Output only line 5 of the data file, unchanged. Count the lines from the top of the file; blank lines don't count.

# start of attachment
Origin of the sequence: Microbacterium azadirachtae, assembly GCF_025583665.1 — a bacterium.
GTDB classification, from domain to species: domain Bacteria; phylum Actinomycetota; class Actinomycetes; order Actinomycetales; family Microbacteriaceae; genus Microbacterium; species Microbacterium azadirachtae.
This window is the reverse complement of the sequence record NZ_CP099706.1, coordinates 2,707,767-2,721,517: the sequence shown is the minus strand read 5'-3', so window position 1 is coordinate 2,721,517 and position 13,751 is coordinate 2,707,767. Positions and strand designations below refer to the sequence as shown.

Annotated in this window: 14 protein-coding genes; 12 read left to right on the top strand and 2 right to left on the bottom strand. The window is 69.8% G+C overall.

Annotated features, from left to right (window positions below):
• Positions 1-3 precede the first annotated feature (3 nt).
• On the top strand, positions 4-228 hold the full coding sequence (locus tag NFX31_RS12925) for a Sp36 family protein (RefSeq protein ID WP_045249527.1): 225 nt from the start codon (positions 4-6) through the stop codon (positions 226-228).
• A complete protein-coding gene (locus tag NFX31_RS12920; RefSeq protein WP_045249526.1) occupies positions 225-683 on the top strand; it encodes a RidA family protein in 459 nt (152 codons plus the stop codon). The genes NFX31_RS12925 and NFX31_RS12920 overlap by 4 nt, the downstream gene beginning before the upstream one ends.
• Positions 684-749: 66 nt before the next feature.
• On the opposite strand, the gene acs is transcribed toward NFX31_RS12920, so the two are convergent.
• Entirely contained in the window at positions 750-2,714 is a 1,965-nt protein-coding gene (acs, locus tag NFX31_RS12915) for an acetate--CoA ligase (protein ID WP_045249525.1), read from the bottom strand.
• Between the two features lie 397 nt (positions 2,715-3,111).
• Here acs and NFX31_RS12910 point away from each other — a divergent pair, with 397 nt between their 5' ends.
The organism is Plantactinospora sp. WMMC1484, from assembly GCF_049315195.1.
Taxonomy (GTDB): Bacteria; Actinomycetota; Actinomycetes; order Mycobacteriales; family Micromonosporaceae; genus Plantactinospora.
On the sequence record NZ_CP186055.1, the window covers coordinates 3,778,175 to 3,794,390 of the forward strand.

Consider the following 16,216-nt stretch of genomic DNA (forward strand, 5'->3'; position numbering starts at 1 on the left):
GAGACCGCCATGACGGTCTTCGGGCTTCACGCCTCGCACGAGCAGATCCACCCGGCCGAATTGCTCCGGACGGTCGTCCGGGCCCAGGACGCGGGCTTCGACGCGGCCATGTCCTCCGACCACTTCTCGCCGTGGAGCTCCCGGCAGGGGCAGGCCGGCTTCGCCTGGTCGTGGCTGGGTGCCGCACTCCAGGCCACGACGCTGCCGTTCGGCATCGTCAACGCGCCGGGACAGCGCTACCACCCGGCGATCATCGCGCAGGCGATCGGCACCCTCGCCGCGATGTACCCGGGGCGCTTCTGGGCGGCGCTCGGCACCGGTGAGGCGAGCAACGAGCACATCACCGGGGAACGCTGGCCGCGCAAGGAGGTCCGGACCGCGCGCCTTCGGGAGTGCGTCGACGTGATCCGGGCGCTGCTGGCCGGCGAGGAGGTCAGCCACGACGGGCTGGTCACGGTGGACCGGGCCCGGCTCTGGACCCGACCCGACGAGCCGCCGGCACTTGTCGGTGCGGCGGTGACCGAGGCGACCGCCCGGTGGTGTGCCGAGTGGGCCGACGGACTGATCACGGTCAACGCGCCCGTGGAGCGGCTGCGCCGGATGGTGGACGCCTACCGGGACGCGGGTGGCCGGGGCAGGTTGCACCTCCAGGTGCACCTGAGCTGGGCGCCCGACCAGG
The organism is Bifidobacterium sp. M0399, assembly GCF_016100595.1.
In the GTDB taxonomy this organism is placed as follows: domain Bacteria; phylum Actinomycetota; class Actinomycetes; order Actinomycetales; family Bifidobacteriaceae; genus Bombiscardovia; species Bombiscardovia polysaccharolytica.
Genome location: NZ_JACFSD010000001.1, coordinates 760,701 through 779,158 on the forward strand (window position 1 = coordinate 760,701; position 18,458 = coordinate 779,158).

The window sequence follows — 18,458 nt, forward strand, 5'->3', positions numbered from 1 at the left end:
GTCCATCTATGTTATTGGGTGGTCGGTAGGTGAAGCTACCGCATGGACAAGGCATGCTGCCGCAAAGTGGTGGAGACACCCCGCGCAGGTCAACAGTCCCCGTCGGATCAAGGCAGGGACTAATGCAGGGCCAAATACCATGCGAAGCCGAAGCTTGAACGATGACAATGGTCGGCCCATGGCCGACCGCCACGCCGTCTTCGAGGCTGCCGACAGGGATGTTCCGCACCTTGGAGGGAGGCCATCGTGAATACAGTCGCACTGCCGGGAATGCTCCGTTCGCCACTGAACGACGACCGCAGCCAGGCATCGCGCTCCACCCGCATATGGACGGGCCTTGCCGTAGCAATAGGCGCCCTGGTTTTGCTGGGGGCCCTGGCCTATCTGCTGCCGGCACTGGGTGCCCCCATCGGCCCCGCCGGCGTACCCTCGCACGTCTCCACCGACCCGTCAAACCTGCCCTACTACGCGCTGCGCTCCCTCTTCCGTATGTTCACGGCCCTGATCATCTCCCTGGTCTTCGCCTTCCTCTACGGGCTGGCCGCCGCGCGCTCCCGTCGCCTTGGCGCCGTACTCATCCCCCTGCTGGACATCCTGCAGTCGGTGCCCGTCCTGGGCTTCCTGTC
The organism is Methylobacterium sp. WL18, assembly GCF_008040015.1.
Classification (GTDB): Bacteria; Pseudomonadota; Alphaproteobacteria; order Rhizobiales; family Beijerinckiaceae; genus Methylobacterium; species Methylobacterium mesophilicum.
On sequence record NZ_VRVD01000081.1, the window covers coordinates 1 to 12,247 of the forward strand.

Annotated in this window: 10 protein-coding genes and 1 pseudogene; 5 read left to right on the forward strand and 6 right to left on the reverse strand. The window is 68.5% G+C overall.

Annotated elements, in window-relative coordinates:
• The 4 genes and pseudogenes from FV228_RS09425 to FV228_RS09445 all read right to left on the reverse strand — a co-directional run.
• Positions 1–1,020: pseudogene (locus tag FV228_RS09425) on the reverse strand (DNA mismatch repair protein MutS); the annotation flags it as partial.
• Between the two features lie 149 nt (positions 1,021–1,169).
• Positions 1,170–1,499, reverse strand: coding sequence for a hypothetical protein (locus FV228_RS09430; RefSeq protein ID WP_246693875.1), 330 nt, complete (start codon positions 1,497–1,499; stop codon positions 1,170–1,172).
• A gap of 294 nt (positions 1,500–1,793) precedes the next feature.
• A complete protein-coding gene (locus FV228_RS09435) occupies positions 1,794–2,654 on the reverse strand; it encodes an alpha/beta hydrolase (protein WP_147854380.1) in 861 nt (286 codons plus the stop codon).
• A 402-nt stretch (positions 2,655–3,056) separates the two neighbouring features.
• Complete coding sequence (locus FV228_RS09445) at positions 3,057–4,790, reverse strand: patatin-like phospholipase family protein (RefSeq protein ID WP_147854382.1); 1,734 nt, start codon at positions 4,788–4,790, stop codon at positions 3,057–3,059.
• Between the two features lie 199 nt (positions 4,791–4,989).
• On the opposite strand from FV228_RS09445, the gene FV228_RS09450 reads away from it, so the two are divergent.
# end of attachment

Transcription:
Annotated features, from left to right (window positions below):